But there's hope. David Brooks in his column on the underlying tragedy of Haiti.
The simple fact is that the tragedy in Haiti is a tragedy of poverty. It’s a story about poorly constructed buildings, bad infrastructure and terrible public services.
So, if the 50,000 dead in Haiti is due to Haiti's poverty, what causes Haiti's poverty?
The first hard truths are universally known but rarely acknowledged among economists:
- the countries that have not received much aid, like China, have seen tremendous growth and tremendous poverty reductions. The countries that have received aid, like Haiti, have not.
- There are no policy levers that consistently correlate to increased growth. There is nearly zero correlation between how a developing economy does one decade and how it does the next. There is no consistently proven way to reduce corruption. Even improving governing institutions doesn’t seem to produce the expected results.
-By some estimates, Haiti has more nongovernmental organizations per capita than any other place on earth. They are doing the Lord’s work, especially these days, but even a blizzard of these efforts does not seem to add up to comprehensive change.
This is Brook's explanation:
Haiti, like most of the world’s poorest nations, suffers from a complex web of progress-resistant cultural influences. There is the influence of the voodoo religion, which spreads the message that life is capricious and planning futile. There are high levels of social mistrust. Responsibility is often not internalized. Child-rearing practices often involve neglect in the early years and harsh retribution when kids hit 9 or 10.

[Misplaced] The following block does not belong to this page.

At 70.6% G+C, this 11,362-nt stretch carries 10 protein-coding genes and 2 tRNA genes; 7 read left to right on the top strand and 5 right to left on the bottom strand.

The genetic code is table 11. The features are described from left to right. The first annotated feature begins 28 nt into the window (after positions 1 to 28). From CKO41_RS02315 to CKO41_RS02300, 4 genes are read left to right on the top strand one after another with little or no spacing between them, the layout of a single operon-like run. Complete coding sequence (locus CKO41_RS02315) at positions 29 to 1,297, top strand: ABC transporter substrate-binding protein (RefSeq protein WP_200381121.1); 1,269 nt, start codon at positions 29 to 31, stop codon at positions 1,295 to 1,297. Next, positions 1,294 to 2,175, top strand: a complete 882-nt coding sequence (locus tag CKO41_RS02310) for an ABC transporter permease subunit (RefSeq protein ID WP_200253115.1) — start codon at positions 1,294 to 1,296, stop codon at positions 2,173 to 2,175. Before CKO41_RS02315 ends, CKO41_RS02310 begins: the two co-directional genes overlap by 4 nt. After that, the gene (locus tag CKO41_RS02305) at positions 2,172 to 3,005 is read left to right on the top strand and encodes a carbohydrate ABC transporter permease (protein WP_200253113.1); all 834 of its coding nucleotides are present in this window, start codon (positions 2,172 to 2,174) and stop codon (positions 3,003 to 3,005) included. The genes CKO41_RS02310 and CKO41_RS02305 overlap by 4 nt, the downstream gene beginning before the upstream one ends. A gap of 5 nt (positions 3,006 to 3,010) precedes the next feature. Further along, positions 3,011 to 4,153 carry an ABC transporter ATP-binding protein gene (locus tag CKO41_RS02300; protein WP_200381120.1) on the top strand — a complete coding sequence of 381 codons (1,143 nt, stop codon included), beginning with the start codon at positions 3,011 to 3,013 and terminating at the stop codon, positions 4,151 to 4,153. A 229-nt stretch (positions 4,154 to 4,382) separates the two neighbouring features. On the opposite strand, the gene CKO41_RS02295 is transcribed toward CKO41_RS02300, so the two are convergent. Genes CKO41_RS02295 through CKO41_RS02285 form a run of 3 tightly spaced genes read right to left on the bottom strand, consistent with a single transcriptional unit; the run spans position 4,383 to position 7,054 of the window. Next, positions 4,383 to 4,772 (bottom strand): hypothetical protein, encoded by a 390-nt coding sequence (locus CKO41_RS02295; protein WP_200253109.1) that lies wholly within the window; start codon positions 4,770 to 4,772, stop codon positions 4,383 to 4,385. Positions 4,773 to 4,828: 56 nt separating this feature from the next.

So this is why Haiti is poor, in comparison with Barbados and the Dominican Republic, which have had similar cultural influences.
But there are two serious problems with his piece. He points to "intrusive paternalism" as a potential way to salvage the people of Haiti, pointing to the Harlem CHildren's Zone. But what's the reality?
As Steve Sailer blogged last year about the Harlem miracle, he made a key point:
there's no control group of white students in this study. Nobody bothered to check to see how much white students' scores would go up if a huge amount of money was given to a well-known superstar educator
It's the same situation as the Head Start Program
Steven D. Levitt and Stephen J. Dubner, authors of Freakonomics, conclude that Head Start participation has no lasting effect on test scores in the early years of school, based on regression analysis of data from the Early Childhood Longitudinal Study
So if we give up on paternalism, David Brooks has a quote hidden in his column earlier by the economist Abhijit Banerjee It is not clear to us that the best way to get growth is to do growth policy of any form. Perhaps making growth happen is ultimately beyond our control
The scary thing is that alot of economists are throwing their hands up in the air and giving up. But to do that is to continue to condemn the millions of children who will die this year because of preventable causes. And that's simply not something we should accept.